TV: Sense8 (Season 2)

Throughout the second season of Netflix’s remarkable Sense8, I repeatedly marveled over its brilliant opening credit sequence, which may be one of the most powerful in television history. Watch it with the sound turned down, and it presents as a wild, frenetic celebration of the world in all its diversity, but once you add the music—a pulsing, ominous escalation—suddenly that wonderful world is facing dire threat. It’s a work of art, really, and couldn’t be more appropriate for our times: the rivalry of tolerance and blind hate, hope and fear, sense and nonsense that dominates our sorry political discourse. It symbolizes the strong, mindful messaging that makes Sense8 essential TV in an era of increasingly stiff competition.

Sense8 chronicles, in complex, mosaic fashion, the lives of eight individuals across the world who happen to be telepathically linked. They are “sensates,” a connected cluster of metahumans whose individual lives are challenging enough, but become even more complicated when it becomes clear they’re mysteriously connected. Season one explored this robust premise by gradually bringing the cluster together. Season two builds on the group’s legacy as they work together to stay free and survive, despite the efforts of a nefarious group called the Biologic Preservation Organization. BPO’s mission is to track down and scientifically exploit the world’s sensates, who—as it turns out—are more numerous than our heroes were aware. Indeed, our heroes encounter other clusters this season, full of sensates just as paranoid and frightened of BPO and its chief headhunter, Whispers (Terence Mann). With knowledge of their situation growing, and their comfort level with their sensate powers increasing, the cluster continues its struggle to support each other in the face of ruthless forces working against them.

Structurally, Sense8 is all over the map, and even the most enthusiastic viewer will most likely notice the show’s rough edges. Frenetic cross-cutting alternates with indulgent slow-motion. Eloquent speeches give way to clunky exposition. Touching sentiment clashes with exploitative violence, and the show’s depictions of international culture remains on the cliched side. Indeed, it’s nearly impossible to watch this show without tripping over imperfections. Yet somehow the show just works, even when it’s not working. Perhaps because it paints on such a broad, metaphorical canvas, its flaws feel organic to the scenario. The world is flawed, is it not? I find it easy to forgive Sense8 its missteps because they feel true to message. In a big, beautiful, messy world, why shouldn’t we have a show that is equally big, beautiful, and messy?

If season two lacks the inaugural year’s joys of discovery, it still manages to conjure magical moments with stunning regularity, even as its many plot threads vary wildly in quality. This season’s episodes lean too much on some uninspired storylines: the daddy issues of Chicago cop Will Gorski (Brian T. Smith), a good girl/bad boy romance between sensates Kala (Tina Desai) and Wolfgang (Max Riemelt), and expected fugitive hacker episodes for Nomi (Jamie Clayton) and Amanita (Freema Agyeman). It also struggles to find a role for Icelandic DJ Riley (Tuppence Middleton). But it’s also got inspiring sequences for Lito (Miguel Ángel Silvestre), whose acting career takes dramatic turns, and Capheus (Toby Onwumere), whose notoreity in Kenya steers him unexpectedly into politics. Kala’s science and awkward arranged marriage to Rajan (Purab Kohli) finally start to factor into things a bit, and then there’s Sun (Doona Bae), who spends the year in the show’s most linear, action-packed subplot, wherein she tries to wriggle out of a murder frame and exact her revenge. Sun’s story is like an over-the-top, ultraviolent martial arts film nestled admits the science fictional intrigue, and while it contains some of the season’s biggest reaches, it’s also thrilling and emotional stuff.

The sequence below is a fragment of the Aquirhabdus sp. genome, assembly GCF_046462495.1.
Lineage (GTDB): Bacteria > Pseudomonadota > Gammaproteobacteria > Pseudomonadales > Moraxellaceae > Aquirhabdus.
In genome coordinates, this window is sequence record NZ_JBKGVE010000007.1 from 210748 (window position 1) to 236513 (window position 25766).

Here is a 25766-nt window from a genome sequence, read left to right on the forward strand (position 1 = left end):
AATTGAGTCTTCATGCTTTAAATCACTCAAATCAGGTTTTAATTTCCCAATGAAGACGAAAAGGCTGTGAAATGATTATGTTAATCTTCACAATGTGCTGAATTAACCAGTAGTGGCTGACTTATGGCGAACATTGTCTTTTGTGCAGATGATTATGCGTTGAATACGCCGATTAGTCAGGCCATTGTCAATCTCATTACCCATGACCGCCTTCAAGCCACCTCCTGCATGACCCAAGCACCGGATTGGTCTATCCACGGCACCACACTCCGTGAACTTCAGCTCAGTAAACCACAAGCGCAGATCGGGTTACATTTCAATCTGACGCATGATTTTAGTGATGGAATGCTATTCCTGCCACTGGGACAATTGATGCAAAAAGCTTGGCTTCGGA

All these crazy, disparate threads are woven together in a manner that shouldn’t always work, and probably doesn’t entirely, and yet the fact that it works at all is so logistically impressive that it doesn’t matter. Nor does it matter that with the exception of Lito, the sensate cluster is more full of types than actual characters. Somehow even that works, because as something of a telepathic gestalt being, they’re really all different aspects of one character. As those aspects interact, you find yourself cheering for them collectively as much as individually. One sensate’s triumph or tragedy is every sensate’s triumph or tragedy, and those moments of connection, commiseration, and celebration feel somehow universal, a coming together of disparate points of view in a common cause. Considering how fractured, polarized, and tribalist the world has become, the notion that there are people all across the globe who can care about one another, despite great distances and cultural barriers, is intensely powerful. Sense8 doesn’t get everything right, but I’ll forgive it just about anything provided it keeps sending that much-needed message. We need it now more than ever.

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